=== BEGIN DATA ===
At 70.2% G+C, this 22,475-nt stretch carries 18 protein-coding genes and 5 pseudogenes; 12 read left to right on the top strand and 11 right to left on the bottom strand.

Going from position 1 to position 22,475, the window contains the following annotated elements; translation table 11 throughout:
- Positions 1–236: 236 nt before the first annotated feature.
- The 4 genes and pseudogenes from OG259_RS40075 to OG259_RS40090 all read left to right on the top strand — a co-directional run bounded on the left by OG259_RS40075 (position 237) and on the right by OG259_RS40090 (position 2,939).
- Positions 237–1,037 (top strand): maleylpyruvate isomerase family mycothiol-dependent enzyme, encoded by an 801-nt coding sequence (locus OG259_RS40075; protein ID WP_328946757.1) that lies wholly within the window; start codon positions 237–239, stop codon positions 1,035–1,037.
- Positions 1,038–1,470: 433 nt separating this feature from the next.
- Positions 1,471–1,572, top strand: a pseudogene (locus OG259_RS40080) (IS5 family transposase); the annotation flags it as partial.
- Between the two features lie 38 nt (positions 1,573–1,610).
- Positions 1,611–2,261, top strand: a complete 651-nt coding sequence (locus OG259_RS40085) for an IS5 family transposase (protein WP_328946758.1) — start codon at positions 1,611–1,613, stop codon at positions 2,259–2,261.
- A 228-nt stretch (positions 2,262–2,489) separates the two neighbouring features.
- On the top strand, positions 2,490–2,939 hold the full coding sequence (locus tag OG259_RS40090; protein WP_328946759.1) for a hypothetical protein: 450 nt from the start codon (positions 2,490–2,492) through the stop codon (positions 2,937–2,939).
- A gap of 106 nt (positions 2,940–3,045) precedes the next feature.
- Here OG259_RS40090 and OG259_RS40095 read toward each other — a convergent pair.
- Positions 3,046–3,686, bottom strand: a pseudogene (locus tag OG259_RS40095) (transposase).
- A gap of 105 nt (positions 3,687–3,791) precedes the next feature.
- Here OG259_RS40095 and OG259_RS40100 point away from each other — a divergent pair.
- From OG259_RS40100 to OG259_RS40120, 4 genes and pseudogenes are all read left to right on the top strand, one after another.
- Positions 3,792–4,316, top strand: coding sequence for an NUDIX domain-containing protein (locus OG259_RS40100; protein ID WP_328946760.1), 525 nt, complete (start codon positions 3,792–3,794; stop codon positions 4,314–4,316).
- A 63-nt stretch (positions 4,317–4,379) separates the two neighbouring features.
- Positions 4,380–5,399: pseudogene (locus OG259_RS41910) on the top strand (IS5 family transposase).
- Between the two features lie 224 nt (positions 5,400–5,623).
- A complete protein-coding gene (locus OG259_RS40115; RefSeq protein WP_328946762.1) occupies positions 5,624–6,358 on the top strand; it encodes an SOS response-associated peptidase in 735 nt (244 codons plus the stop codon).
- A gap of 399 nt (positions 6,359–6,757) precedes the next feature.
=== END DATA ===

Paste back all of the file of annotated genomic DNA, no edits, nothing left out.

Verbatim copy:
At 70.2% G+C, this 22,475-nt stretch carries 18 protein-coding genes and 5 pseudogenes; 12 read left to right on the top strand and 11 right to left on the bottom strand.

Going from position 1 to position 22,475, the window contains the following annotated elements; translation table 11 throughout:
- Positions 1–236: 236 nt before the first annotated feature.
- The 4 genes and pseudogenes from OG259_RS40075 to OG259_RS40090 all read left to right on the top strand — a co-directional run bounded on the left by OG259_RS40075 (position 237) and on the right by OG259_RS40090 (position 2,939).
- Positions 237–1,037 (top strand): maleylpyruvate isomerase family mycothiol-dependent enzyme, encoded by an 801-nt coding sequence (locus OG259_RS40075; protein ID WP_328946757.1) that lies wholly within the window; start codon positions 237–239, stop codon positions 1,035–1,037.
- Positions 1,038–1,470: 433 nt separating this feature from the next.
- Positions 1,471–1,572, top strand: a pseudogene (locus OG259_RS40080) (IS5 family transposase); the annotation flags it as partial.
- Between the two features lie 38 nt (positions 1,573–1,610).
- Positions 1,611–2,261, top strand: a complete 651-nt coding sequence (locus OG259_RS40085) for an IS5 family transposase (protein WP_328946758.1) — start codon at positions 1,611–1,613, stop codon at positions 2,259–2,261.
- A 228-nt stretch (positions 2,262–2,489) separates the two neighbouring features.
- On the top strand, positions 2,490–2,939 hold the full coding sequence (locus tag OG259_RS40090; protein WP_328946759.1) for a hypothetical protein: 450 nt from the start codon (positions 2,490–2,492) through the stop codon (positions 2,937–2,939).
- A gap of 106 nt (positions 2,940–3,045) precedes the next feature.
- Here OG259_RS40090 and OG259_RS40095 read toward each other — a convergent pair.
- Positions 3,046–3,686, bottom strand: a pseudogene (locus tag OG259_RS40095) (transposase).
- A gap of 105 nt (positions 3,687–3,791) precedes the next feature.
- Here OG259_RS40095 and OG259_RS40100 point away from each other — a divergent pair.
- From OG259_RS40100 to OG259_RS40120, 4 genes and pseudogenes are all read left to right on the top strand, one after another.
- Positions 3,792–4,316, top strand: coding sequence for an NUDIX domain-containing protein (locus OG259_RS40100; protein ID WP_328946760.1), 525 nt, complete (start codon positions 3,792–3,794; stop codon positions 4,314–4,316).
- A 63-nt stretch (positions 4,317–4,379) separates the two neighbouring features.
- Positions 4,380–5,399: pseudogene (locus OG259_RS41910) on the top strand (IS5 family transposase).
- Between the two features lie 224 nt (positions 5,400–5,623).
- A complete protein-coding gene (locus OG259_RS40115; RefSeq protein WP_328946762.1) occupies positions 5,624–6,358 on the top strand; it encodes an SOS response-associated peptidase in 735 nt (244 codons plus the stop codon).
- A gap of 399 nt (positions 6,359–6,757) precedes the next feature.